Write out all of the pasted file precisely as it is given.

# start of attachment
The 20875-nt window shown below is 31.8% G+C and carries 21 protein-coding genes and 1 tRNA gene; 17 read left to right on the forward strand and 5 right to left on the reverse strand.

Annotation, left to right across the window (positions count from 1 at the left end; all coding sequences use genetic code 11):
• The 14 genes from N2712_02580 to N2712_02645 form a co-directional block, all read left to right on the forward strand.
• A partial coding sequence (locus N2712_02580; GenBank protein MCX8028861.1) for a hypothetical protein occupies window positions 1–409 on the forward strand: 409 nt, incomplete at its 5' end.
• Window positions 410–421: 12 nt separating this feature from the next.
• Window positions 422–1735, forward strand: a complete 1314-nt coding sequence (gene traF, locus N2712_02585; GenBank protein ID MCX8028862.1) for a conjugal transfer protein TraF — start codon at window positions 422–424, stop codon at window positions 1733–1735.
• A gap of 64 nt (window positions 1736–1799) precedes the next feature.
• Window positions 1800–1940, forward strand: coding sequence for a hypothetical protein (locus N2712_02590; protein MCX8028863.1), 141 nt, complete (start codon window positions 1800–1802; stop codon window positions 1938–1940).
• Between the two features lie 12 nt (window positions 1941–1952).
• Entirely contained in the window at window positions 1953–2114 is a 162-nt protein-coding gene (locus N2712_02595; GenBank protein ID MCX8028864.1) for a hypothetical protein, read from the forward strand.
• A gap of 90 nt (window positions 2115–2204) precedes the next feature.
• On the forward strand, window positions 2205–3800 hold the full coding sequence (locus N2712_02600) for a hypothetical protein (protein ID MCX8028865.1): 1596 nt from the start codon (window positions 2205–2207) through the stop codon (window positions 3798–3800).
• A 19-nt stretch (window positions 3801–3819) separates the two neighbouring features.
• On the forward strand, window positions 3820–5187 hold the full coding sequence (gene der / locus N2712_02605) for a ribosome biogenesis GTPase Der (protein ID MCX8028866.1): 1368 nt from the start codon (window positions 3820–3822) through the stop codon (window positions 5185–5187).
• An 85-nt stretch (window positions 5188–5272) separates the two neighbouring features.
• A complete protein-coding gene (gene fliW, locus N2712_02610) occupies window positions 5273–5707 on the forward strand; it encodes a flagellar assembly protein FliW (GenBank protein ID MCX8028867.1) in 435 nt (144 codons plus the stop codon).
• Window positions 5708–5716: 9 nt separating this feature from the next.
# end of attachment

The 20875-nt window shown below is 31.8% G+C and carries 21 protein-coding genes and 1 tRNA gene; 17 read left to right on the forward strand and 5 right to left on the reverse strand.

Annotation, left to right across the window (positions count from 1 at the left end; all coding sequences use genetic code 11):
• The 14 genes from N2712_02580 to N2712_02645 form a co-directional block, all read left to right on the forward strand.
• A partial coding sequence (locus N2712_02580; GenBank protein MCX8028861.1) for a hypothetical protein occupies window positions 1–409 on the forward strand: 409 nt, incomplete at its 5' end.
• Window positions 410–421: 12 nt separating this feature from the next.
• Window positions 422–1735, forward strand: a complete 1314-nt coding sequence (gene traF, locus N2712_02585; GenBank protein ID MCX8028862.1) for a conjugal transfer protein TraF — start codon at window positions 422–424, stop codon at window positions 1733–1735.
• A gap of 64 nt (window positions 1736–1799) precedes the next feature.
• Window positions 1800–1940, forward strand: coding sequence for a hypothetical protein (locus N2712_02590; protein MCX8028863.1), 141 nt, complete (start codon window positions 1800–1802; stop codon window positions 1938–1940).
• Between the two features lie 12 nt (window positions 1941–1952).
• Entirely contained in the window at window positions 1953–2114 is a 162-nt protein-coding gene (locus N2712_02595; GenBank protein ID MCX8028864.1) for a hypothetical protein, read from the forward strand.
• A gap of 90 nt (window positions 2115–2204) precedes the next feature.
• On the forward strand, window positions 2205–3800 hold the full coding sequence (locus N2712_02600) for a hypothetical protein (protein ID MCX8028865.1): 1596 nt from the start codon (window positions 2205–2207) through the stop codon (window positions 3798–3800).
• A 19-nt stretch (window positions 3801–3819) separates the two neighbouring features.
• On the forward strand, window positions 3820–5187 hold the full coding sequence (gene der / locus N2712_02605) for a ribosome biogenesis GTPase Der (protein ID MCX8028866.1): 1368 nt from the start codon (window positions 3820–3822) through the stop codon (window positions 5185–5187).
• An 85-nt stretch (window positions 5188–5272) separates the two neighbouring features.
• A complete protein-coding gene (gene fliW, locus N2712_02610) occupies window positions 5273–5707 on the forward strand; it encodes a flagellar assembly protein FliW (GenBank protein ID MCX8028867.1) in 435 nt (144 codons plus the stop codon).
• Window positions 5708–5716: 9 nt separating this feature from the next.